Impact of approval of biologic disease modifying anti-rheumatic drugs on juvenile idiopathic arthritis outcomes

Anna Sutton | 2021

Advisor: Beth A. Mueller

Research Area(s): Clinical Epidemiology

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Introduction: Juvenile idiopathic arthritis (JIA) affects nearly 300,000 US children, causing pain and physical disability. In clinical trials, biologic disease modifying antirheumatic drugs (bDMARDs) have been shown to decrease disease activity. We examined the effects of increased use of bDMARDs in realworld settings.
Methods: We conducted a retrospective cohort study to assess outcomes in two cohorts of children diagnosed with JIA at Seattle Children’s Hospital (SCH). The exposure of interest was time period of JIA diagnosis representing pre- and post-bDMARD availability, with the earlier cohort consisting of all children diagnosed 1998-2000 (N=194) and the later cohort consisting of all children diagnosed 2015-2017 (N=240). Electronic medical records and chart review were used to assess dates of diagnosis and outcomes of achieving inactive disease, disease flare occurrence, and hospitalization for infection. Poisson regression was used to estimate relative risks (RRs) and 95% confidence intervals (CIs) for these outcomes among children in the more recent cohort relative to the early cohort, adjusted for age at diagnosis, JIA category, and receipt of any intraarticular glucocorticoid injection. Children were followed up for up to three years. The mean days to inactive disease and time in inactive disease were also assessed and compared using t-tests.
Results: Among children with three full years of follow up, the mean numbers of days to inactive disease were 237 days (sd 233) in the later cohort vs. 306 days (sd 239) in early cohort (p=0.02). The mean numbers of days in inactive disease for those in the later and early cohorts were 652 days (sd 306) and 621 days (sd 281, p=0.39), respectively. RR for achievement of inactive disease status in the late vs. early cohort was RR 1.01 (95%CI: 0.94-1.07). Among children who had achieved inactive disease status, the RR for flare occurrence was 1.21 (95% CI: 0.99-1.50). These results did not vary greatly by sex or race/ethnicity, but the risk of flare occurrence was slightly greater among children with oligoarticularpersistent JIA (RR 1.37, 95% CI: 0.86-1.97). Hospitalization for infection was not assessed due to low numbers.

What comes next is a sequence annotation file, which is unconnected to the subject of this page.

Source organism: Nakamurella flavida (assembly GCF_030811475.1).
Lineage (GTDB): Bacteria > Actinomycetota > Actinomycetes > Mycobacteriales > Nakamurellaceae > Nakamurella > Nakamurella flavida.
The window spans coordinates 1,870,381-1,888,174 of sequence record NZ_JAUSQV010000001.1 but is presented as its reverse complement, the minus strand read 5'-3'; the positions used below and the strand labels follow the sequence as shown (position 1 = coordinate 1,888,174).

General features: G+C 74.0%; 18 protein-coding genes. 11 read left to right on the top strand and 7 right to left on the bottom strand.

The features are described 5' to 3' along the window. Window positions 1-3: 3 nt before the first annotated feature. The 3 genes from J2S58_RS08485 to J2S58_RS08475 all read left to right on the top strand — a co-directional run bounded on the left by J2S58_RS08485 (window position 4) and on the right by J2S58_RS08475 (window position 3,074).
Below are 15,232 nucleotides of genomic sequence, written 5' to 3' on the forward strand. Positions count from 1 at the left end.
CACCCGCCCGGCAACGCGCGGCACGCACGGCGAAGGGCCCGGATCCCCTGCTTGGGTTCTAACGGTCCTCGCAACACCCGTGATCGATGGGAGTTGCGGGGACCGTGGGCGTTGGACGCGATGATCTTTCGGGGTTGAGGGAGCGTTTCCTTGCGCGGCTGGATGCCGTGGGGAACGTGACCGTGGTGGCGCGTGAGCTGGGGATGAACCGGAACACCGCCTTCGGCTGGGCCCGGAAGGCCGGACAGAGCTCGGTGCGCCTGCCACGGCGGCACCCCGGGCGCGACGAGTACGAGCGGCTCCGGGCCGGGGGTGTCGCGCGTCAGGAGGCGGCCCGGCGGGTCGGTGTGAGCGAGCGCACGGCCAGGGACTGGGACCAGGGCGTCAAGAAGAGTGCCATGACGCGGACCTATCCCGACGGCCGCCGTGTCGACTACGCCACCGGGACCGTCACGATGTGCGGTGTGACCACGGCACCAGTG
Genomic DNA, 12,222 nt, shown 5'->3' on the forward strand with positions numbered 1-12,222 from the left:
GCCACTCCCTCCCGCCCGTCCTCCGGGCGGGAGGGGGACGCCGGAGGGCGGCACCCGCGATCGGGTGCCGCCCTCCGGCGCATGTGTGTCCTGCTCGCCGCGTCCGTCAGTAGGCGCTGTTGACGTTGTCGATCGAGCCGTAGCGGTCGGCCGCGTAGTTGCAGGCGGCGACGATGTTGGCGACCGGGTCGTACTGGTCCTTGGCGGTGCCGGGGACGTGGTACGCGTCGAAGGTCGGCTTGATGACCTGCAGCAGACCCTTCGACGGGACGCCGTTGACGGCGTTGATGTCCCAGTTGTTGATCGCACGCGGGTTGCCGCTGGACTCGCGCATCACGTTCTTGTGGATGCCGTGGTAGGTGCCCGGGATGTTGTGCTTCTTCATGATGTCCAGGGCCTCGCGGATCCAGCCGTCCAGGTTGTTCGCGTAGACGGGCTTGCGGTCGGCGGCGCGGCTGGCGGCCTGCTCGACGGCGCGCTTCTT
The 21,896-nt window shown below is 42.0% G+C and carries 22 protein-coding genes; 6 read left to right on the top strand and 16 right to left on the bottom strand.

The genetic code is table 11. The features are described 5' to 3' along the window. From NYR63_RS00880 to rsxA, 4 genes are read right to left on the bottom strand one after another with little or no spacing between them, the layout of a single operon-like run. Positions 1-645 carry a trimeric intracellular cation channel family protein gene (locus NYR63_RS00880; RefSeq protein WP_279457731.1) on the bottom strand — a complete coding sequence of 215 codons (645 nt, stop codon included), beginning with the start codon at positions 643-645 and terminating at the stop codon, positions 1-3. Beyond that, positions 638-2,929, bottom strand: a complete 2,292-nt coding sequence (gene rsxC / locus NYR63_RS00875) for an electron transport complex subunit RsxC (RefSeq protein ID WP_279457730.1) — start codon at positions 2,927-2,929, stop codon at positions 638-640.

Conclusion: With the exception of fewer days until inactive disease and a suggestion of increased time in inactive disease in the later cohort when bDMARDS were more in use, we did not observe strong evidence of differences in these disease outcomes between the cohorts in which these drugs were more and less available. Further studies to examine time to inactive disease, time to disease flare after inactive disease is achieved, and time in inactive disease is warranted to better understand the impact of the approval of bDMARDs on JIA outcomes outside of clinical trials.